In many cases, also, for example your blog feeds into my faves section of my reader – I don’t miss any of your posts so sometimes even if I don’t pop in to actually comment, I’ve heard your voice that day and while walking around the city may have had a mental conversation (the DELTA post comes to mind :-)))… and also, the days when I only lurk on Twitter I also listen to the voices there and it’s nice, it’s very warming and very engaging – even when I have nothing to talk back on.

    I guess, my philosophical question is in return, is talking really only something that is heard and spoken – can not be also read and written?

    Dunno if this makes sense at all but there you go!


  2. Hi Karenne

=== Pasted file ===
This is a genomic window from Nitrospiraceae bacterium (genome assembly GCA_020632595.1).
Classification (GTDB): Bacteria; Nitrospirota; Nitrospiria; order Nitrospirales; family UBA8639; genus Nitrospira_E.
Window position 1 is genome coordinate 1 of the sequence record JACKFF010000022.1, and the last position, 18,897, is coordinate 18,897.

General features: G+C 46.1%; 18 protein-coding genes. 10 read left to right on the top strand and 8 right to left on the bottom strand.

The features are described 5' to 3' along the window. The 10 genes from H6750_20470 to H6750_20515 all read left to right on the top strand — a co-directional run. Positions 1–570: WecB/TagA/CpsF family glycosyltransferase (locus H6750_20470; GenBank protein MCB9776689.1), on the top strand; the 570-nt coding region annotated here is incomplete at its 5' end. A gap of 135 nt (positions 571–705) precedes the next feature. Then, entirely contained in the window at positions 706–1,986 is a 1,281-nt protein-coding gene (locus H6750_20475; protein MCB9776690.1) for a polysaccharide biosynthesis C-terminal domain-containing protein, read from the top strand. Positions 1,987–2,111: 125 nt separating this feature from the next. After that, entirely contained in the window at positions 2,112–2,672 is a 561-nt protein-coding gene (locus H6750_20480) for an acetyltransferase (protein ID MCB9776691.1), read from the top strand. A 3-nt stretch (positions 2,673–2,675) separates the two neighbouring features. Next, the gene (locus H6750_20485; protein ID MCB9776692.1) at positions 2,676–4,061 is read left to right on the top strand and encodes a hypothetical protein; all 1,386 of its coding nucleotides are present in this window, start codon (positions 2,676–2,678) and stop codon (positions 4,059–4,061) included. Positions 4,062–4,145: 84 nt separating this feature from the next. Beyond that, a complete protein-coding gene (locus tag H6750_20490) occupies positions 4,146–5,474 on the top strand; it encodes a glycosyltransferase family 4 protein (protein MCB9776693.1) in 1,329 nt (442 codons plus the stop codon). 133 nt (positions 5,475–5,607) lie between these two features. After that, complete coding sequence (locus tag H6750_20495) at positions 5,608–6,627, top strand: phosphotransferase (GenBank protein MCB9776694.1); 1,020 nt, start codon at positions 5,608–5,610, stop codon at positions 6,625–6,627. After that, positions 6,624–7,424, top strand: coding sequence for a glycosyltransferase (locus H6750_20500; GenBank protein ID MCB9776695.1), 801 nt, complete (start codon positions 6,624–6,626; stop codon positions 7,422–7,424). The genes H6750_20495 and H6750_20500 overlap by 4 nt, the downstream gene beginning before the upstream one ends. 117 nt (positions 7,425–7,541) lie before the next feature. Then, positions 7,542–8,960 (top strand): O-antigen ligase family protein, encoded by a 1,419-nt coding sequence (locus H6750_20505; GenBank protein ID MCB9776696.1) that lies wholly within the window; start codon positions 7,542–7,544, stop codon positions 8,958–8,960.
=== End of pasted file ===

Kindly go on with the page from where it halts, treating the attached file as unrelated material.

You are so lucid! Yes indeed – I, for one, am much more vociferous (ironically) as a micro-blogger, blogger, chatter etc etc than I am an actual “talker”. I would happily spend hours on facebook that I would find very hard going in “real talk” time. It was more the fluency, body language, prosodic features and individual idiosyncracies of lexical choice and idiom that are losing currency, I feel. Maybe that’s not such a bad thing, just a shift that needs recognising, I think, in what we as language teachers do. Pronunciation, for example, ceases to be an issue in texting or tweeting or blogging which may well free up those who have difficulties in this area; but it also means that we as teachers need to rethink what it is we mean when we say we teach English and where it is our students wish to go.

    It’s such a broad and wide-ranging issue – fascinating, open and not a little challenging!!

    Thanks for commenting 🙂